A Kiwi startup that promotes wellbeing by monitoring workplace stress and bullying is about to go global.
Chnnl App - which channels information from employees to business decision makers - has been adopted by 12 Kiwi companies so far and has just raised 800k seed money to expand into the global market.
The app was founded by Doctor Elizabeth Berryman who came up with the concept after experiencing workplace bullying and discovering how common it was.
Chnnl is now used widely in hospitals and emergency services and interest is growing from tertiary institutions.
It's expansion here and overseas will be supported by a huge funding boost from start-up supporters Cure Kids Venture and Flying Kiwi Angels.
"We went from being focused on New Zealand to being in four different countries within months," Dr Berryman said.
Chnnl had just signed a major contract with 20,000 healthcare workers across Australia and New Zealand which included St John and Wellington Free Ambulance.
David Waters, Council of Ambulance Authorities chief executive, said the deal would see 10,000 Kiwi first responders using the app.
Walters said the authority had been looking for a suitable app for more than two years before "finding Liz and Chnnl".
"It is an app designed by health professionals for health professionals that is a one-stop shop so for us it is a perfect fit," he said.
"Front line workers can check-in daily and the app pushes out support when they need it."
Waters said Covid-19 had added a new dimension of anxiety for ambulance workers and said the responsive app "would be a game changer."
"We are really excited out using it and because it is fully anonymous we know it will be used without concern."
The global pandemic had pushed to the forefront the importance of well placed mental health support in the workplace Berryman said.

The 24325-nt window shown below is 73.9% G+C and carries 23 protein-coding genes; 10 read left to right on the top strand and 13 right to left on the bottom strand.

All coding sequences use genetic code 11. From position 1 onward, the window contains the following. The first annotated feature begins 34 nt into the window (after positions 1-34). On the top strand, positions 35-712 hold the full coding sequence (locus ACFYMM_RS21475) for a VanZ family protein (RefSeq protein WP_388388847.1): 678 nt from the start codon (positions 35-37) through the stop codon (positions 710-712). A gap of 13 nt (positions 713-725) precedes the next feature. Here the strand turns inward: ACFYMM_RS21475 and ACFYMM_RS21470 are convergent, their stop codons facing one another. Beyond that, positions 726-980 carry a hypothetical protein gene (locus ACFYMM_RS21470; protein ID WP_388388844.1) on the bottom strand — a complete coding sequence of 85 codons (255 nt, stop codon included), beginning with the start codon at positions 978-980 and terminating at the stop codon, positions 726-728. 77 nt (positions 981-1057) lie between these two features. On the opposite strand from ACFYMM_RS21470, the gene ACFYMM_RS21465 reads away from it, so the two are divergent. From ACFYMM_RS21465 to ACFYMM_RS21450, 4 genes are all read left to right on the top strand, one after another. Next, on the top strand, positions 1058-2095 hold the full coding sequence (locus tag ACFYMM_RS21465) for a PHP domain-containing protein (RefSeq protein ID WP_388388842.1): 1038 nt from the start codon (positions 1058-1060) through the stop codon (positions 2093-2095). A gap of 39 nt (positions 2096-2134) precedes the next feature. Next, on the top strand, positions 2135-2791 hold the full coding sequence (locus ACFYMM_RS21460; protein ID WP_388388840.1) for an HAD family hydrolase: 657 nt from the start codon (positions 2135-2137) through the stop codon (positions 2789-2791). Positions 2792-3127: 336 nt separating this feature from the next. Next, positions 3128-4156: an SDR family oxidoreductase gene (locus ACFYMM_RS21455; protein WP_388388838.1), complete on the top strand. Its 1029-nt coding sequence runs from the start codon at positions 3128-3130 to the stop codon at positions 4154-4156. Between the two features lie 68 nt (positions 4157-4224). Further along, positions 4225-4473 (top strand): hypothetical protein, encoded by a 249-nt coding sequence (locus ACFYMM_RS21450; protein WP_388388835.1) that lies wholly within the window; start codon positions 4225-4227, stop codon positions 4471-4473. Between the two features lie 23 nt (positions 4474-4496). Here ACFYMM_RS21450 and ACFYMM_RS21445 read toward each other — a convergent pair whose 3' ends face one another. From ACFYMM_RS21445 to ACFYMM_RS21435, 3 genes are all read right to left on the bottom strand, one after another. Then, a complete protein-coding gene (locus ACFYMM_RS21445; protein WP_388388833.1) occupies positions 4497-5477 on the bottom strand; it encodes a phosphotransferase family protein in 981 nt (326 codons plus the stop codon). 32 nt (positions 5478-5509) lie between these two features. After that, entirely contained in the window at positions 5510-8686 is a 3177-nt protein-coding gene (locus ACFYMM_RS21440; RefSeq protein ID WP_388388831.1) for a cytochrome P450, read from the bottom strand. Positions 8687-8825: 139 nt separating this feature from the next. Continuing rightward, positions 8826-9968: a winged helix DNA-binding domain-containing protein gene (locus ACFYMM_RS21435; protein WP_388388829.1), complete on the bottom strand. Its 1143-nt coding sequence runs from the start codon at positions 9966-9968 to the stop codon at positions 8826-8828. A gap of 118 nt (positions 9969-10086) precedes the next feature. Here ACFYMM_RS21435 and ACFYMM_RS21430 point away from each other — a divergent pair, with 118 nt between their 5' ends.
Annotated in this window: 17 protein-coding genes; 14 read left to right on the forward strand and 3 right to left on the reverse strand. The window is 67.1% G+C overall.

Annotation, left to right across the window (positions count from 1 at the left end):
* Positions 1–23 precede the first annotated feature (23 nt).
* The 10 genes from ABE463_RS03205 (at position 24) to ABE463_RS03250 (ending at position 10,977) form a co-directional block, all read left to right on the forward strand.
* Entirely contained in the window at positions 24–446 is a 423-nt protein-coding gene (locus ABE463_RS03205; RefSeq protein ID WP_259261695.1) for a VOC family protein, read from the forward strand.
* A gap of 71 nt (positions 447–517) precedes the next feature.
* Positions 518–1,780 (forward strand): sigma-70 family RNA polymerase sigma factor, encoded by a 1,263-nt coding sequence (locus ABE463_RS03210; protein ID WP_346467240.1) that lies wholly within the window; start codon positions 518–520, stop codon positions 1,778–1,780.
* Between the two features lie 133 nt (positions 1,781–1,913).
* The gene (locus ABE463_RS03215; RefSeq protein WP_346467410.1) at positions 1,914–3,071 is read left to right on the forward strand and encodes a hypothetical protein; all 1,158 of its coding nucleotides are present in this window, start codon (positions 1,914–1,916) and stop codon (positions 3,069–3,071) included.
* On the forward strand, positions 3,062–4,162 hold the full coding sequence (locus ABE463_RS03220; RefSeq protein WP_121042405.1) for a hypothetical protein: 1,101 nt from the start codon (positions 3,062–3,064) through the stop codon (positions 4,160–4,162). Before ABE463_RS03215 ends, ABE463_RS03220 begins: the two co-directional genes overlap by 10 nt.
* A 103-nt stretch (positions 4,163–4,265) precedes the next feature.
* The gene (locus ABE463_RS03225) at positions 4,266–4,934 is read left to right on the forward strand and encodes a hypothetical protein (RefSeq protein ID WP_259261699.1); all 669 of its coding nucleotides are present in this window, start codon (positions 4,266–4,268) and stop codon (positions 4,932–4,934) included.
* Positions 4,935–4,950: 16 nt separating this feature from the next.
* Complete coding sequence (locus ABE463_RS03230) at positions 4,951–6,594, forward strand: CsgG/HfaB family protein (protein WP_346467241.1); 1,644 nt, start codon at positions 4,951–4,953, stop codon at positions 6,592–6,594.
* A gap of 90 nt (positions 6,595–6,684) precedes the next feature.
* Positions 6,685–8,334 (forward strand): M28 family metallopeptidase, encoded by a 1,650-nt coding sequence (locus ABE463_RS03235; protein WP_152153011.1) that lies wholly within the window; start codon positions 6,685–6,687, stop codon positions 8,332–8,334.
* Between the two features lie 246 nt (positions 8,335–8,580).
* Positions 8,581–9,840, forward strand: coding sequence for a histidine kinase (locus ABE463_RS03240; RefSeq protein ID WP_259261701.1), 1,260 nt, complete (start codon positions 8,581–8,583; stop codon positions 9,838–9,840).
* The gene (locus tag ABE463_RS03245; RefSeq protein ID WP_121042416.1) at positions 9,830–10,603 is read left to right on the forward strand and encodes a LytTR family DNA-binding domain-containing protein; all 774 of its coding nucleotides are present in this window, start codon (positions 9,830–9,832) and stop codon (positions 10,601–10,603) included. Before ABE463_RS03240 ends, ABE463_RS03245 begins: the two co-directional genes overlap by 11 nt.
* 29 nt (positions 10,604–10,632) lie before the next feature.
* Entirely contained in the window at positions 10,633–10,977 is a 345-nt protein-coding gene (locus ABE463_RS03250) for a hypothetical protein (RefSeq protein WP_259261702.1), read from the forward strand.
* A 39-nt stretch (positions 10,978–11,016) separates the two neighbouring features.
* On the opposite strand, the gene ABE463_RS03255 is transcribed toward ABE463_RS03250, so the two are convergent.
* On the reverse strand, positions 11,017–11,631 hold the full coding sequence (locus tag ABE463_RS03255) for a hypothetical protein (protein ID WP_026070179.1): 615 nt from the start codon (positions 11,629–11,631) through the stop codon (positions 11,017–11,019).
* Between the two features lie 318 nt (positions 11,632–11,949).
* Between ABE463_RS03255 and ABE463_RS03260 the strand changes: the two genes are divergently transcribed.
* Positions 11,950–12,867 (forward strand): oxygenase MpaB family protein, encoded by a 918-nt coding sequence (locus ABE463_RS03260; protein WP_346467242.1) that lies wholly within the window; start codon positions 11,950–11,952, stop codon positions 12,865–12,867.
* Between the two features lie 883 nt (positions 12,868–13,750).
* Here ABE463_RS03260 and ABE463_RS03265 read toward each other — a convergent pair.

"We are that safe channel between what is happening on the front line and the CEO who can see what is happening and provide support or make changes accordingly," Berryman said.
"There are a whole lot of wellbeing budgets being allocated and it's hard to know where to put that money for the good of individuals and the business."
Chnnl launched in hospitals around the country in November but it has proved its worth since Covid-19 arrived in late February.
It is used daily by healthcare workers in medical practices across the country from Auckland DHB, Starship Children's Hospital, Waitemata DHB, Hutt Valley DHB, and St John.
Hospital staff had to work through both of New Zealand's lockdown periods and with the added stress of working in a high-risk industry.
"Through the daily check-ins on the app we were able to tell people working during level 4 were having trouble sleeping and the leadership team was able to offer immediate support and give advice on how to cope," Berryman said.
Berryman said hospital staff were concerned about "taking Covid-19 home to their families" and leaders were able to put in place processes to reduce stress and anxiety.
"We were able to help and got some great feedback from that."